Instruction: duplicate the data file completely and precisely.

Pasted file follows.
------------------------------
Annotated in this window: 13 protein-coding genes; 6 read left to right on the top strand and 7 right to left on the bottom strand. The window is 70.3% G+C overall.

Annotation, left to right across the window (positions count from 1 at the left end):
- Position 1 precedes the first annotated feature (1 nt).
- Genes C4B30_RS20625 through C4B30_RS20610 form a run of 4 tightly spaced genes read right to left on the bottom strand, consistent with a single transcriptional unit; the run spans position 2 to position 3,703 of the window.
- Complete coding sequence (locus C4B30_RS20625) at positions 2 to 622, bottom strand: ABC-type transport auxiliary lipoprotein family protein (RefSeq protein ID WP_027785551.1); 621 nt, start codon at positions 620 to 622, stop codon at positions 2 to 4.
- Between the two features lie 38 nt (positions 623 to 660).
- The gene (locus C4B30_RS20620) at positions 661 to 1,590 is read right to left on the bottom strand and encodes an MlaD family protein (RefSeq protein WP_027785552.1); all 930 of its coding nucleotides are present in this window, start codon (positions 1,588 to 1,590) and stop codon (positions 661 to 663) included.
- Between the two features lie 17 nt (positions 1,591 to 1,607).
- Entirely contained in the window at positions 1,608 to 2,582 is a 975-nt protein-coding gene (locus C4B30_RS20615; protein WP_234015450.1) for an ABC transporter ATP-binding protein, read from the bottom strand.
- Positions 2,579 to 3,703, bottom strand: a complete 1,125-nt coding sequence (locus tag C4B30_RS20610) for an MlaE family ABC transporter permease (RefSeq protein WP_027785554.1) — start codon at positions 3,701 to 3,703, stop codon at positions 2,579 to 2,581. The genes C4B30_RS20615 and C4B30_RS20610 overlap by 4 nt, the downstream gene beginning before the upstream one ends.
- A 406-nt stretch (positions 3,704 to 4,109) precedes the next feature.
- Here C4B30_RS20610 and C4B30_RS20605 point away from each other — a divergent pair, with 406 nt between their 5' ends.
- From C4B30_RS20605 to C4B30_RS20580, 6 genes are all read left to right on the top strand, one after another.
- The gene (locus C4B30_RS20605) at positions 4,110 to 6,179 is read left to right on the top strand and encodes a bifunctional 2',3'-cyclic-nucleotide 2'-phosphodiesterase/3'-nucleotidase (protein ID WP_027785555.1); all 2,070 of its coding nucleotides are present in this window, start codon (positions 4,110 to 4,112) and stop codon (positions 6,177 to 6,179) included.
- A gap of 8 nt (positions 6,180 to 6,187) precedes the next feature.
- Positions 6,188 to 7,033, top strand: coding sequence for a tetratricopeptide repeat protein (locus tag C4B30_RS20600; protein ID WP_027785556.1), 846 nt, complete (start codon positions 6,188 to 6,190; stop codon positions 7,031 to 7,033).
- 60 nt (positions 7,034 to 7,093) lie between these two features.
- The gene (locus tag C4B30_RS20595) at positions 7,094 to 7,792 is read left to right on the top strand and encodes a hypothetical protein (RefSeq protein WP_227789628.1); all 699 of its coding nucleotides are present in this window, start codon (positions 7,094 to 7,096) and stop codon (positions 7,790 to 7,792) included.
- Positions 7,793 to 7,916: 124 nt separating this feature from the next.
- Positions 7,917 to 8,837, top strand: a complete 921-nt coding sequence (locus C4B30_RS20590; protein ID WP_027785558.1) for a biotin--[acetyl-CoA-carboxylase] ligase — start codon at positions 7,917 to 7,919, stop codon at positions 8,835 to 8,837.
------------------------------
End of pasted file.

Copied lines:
Annotated in this window: 13 protein-coding genes; 6 read left to right on the top strand and 7 right to left on the bottom strand. The window is 70.3% G+C overall.

Annotation, left to right across the window (positions count from 1 at the left end):
- Position 1 precedes the first annotated feature (1 nt).
- Genes C4B30_RS20625 through C4B30_RS20610 form a run of 4 tightly spaced genes read right to left on the bottom strand, consistent with a single transcriptional unit; the run spans position 2 to position 3,703 of the window.
- Complete coding sequence (locus C4B30_RS20625) at positions 2 to 622, bottom strand: ABC-type transport auxiliary lipoprotein family protein (RefSeq protein ID WP_027785551.1); 621 nt, start codon at positions 620 to 622, stop codon at positions 2 to 4.
- Between the two features lie 38 nt (positions 623 to 660).
- The gene (locus C4B30_RS20620) at positions 661 to 1,590 is read right to left on the bottom strand and encodes an MlaD family protein (RefSeq protein WP_027785552.1); all 930 of its coding nucleotides are present in this window, start codon (positions 1,588 to 1,590) and stop codon (positions 661 to 663) included.
- Between the two features lie 17 nt (positions 1,591 to 1,607).
- Entirely contained in the window at positions 1,608 to 2,582 is a 975-nt protein-coding gene (locus C4B30_RS20615; protein WP_234015450.1) for an ABC transporter ATP-binding protein, read from the bottom strand.
- Positions 2,579 to 3,703, bottom strand: a complete 1,125-nt coding sequence (locus tag C4B30_RS20610) for an MlaE family ABC transporter permease (RefSeq protein WP_027785554.1) — start codon at positions 3,701 to 3,703, stop codon at positions 2,579 to 2,581. The genes C4B30_RS20615 and C4B30_RS20610 overlap by 4 nt, the downstream gene beginning before the upstream one ends.
- A 406-nt stretch (positions 3,704 to 4,109) precedes the next feature.
- Here C4B30_RS20610 and C4B30_RS20605 point away from each other — a divergent pair, with 406 nt between their 5' ends.
- From C4B30_RS20605 to C4B30_RS20580, 6 genes are all read left to right on the top strand, one after another.
- The gene (locus C4B30_RS20605) at positions 4,110 to 6,179 is read left to right on the top strand and encodes a bifunctional 2',3'-cyclic-nucleotide 2'-phosphodiesterase/3'-nucleotidase (protein ID WP_027785555.1); all 2,070 of its coding nucleotides are present in this window, start codon (positions 4,110 to 4,112) and stop codon (positions 6,177 to 6,179) included.
- A gap of 8 nt (positions 6,180 to 6,187) precedes the next feature.
- Positions 6,188 to 7,033, top strand: coding sequence for a tetratricopeptide repeat protein (locus tag C4B30_RS20600; protein ID WP_027785556.1), 846 nt, complete (start codon positions 6,188 to 6,190; stop codon positions 7,031 to 7,033).
- 60 nt (positions 7,034 to 7,093) lie between these two features.
- The gene (locus tag C4B30_RS20595) at positions 7,094 to 7,792 is read left to right on the top strand and encodes a hypothetical protein (RefSeq protein WP_227789628.1); all 699 of its coding nucleotides are present in this window, start codon (positions 7,094 to 7,096) and stop codon (positions 7,790 to 7,792) included.
- Positions 7,793 to 7,916: 124 nt separating this feature from the next.
- Positions 7,917 to 8,837, top strand: a complete 921-nt coding sequence (locus C4B30_RS20590; protein ID WP_027785558.1) for a biotin--[acetyl-CoA-carboxylase] ligase — start codon at positions 7,917 to 7,919, stop codon at positions 8,835 to 8,837.